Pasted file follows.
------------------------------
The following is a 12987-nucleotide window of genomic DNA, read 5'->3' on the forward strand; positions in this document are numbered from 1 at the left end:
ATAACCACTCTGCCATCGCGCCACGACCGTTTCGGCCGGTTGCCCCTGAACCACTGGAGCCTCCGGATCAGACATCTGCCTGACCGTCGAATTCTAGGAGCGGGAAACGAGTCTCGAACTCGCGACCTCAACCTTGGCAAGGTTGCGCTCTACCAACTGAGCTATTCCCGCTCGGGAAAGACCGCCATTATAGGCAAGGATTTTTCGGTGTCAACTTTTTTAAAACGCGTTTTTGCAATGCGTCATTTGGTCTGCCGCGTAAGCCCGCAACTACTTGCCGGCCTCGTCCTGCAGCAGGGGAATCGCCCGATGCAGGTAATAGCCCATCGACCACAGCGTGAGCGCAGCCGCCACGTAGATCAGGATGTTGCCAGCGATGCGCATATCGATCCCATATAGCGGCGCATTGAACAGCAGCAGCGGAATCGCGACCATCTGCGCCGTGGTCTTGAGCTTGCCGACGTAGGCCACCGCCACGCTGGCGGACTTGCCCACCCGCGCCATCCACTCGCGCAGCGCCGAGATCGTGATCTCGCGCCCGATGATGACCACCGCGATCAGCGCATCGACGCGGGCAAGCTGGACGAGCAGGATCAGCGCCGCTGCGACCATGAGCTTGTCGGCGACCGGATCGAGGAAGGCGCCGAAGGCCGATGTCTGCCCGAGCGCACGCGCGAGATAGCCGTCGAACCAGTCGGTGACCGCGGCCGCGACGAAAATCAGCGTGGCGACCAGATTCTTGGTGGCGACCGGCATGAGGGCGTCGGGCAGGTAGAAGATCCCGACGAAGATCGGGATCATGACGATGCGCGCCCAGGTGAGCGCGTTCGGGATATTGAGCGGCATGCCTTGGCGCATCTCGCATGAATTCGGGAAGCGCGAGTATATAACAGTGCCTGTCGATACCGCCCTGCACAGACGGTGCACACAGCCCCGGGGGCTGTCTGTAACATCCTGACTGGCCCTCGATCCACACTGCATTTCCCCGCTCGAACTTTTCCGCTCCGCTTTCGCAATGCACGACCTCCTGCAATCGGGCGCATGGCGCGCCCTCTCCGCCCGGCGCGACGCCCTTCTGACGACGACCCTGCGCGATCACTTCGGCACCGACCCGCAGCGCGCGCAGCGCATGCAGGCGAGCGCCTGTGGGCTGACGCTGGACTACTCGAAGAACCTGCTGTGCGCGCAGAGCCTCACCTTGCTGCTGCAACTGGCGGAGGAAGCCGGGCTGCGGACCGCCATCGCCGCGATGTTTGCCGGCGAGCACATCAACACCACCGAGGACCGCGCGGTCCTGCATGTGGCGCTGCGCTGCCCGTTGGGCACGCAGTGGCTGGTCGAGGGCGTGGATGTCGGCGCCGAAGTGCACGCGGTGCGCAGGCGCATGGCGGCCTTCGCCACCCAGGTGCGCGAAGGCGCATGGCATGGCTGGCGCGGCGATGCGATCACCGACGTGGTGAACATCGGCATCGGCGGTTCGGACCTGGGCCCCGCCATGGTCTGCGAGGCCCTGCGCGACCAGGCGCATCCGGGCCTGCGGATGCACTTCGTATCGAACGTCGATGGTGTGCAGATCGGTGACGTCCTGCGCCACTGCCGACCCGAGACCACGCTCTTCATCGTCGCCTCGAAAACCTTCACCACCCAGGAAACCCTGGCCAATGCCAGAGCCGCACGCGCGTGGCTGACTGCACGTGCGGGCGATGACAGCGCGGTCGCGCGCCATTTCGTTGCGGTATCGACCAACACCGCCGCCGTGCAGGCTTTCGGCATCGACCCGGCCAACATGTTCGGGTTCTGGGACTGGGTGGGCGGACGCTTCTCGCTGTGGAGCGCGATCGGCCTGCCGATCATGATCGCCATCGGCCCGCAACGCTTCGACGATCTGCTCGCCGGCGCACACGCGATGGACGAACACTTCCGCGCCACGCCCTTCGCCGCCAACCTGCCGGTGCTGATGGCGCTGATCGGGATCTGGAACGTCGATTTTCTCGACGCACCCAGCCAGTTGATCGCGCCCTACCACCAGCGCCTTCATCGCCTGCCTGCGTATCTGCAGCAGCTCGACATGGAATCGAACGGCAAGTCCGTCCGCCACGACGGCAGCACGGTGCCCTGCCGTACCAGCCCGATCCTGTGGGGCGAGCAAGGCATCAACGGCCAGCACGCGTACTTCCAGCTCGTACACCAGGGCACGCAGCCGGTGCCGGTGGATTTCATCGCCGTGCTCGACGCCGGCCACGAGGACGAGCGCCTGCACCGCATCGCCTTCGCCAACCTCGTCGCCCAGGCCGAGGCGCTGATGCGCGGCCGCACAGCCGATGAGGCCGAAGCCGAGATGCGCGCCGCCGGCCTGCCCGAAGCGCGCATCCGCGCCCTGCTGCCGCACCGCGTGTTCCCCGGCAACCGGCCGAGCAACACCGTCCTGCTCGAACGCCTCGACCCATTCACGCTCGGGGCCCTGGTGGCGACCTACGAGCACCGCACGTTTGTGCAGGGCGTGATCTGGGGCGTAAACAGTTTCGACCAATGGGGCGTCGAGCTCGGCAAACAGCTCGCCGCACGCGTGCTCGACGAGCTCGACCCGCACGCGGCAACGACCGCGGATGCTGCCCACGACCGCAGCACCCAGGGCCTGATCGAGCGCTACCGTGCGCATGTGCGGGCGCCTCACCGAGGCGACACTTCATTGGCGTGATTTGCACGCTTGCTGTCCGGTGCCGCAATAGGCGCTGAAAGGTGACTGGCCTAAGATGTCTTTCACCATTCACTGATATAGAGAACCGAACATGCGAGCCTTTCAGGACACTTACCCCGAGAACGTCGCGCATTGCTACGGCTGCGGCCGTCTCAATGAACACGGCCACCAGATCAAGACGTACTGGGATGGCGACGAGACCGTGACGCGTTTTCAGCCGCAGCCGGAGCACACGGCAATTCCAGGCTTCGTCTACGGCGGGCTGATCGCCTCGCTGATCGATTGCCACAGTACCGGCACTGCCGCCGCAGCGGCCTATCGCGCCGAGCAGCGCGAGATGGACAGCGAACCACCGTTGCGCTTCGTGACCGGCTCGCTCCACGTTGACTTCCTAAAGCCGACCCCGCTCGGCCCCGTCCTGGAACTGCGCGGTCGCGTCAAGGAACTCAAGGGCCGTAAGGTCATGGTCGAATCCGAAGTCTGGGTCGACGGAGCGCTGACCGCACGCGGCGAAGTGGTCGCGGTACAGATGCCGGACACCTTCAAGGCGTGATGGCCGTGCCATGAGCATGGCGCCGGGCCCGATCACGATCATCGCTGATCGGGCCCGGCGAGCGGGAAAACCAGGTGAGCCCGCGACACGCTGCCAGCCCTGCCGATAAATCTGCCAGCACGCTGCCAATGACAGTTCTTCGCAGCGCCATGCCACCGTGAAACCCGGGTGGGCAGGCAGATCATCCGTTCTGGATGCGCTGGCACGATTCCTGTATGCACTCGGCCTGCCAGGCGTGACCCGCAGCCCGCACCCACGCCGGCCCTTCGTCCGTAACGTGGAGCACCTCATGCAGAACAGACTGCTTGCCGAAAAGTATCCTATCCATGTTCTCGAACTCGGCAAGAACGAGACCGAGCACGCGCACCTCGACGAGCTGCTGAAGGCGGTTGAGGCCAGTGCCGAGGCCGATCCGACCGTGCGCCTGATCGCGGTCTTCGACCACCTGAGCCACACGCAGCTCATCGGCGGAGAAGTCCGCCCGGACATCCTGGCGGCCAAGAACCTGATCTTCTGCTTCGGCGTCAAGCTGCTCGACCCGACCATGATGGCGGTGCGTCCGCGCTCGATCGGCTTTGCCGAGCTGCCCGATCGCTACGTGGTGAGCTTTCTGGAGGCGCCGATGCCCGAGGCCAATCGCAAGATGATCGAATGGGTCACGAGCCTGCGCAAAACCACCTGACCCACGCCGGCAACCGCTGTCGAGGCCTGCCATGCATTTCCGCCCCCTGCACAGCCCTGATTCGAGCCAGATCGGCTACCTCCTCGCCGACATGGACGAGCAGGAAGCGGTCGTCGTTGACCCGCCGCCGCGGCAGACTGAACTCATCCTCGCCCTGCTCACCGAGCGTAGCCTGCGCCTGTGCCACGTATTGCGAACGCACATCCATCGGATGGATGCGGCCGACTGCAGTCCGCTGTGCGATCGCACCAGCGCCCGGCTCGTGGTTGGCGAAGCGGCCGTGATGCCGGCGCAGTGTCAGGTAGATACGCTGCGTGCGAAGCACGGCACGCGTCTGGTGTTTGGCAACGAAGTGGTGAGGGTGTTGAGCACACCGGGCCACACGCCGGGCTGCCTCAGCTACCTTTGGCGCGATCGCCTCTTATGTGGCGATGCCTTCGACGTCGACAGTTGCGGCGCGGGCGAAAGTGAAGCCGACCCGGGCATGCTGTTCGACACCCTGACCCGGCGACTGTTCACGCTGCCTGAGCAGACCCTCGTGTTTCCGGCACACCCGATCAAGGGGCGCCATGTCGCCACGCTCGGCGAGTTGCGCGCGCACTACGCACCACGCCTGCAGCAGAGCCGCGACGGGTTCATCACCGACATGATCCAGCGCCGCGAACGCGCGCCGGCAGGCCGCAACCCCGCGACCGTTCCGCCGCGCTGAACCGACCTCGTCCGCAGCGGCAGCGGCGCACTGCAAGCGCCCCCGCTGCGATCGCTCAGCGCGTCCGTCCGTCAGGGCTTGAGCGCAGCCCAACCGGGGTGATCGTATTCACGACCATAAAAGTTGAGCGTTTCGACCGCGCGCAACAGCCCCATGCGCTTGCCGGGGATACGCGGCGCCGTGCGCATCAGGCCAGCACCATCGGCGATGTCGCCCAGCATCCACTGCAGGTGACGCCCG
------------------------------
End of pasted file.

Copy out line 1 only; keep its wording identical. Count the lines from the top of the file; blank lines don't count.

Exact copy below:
The following is a 12987-nucleotide window of genomic DNA, read 5'->3' on the forward strand; positions in this document are numbered from 1 at the left end: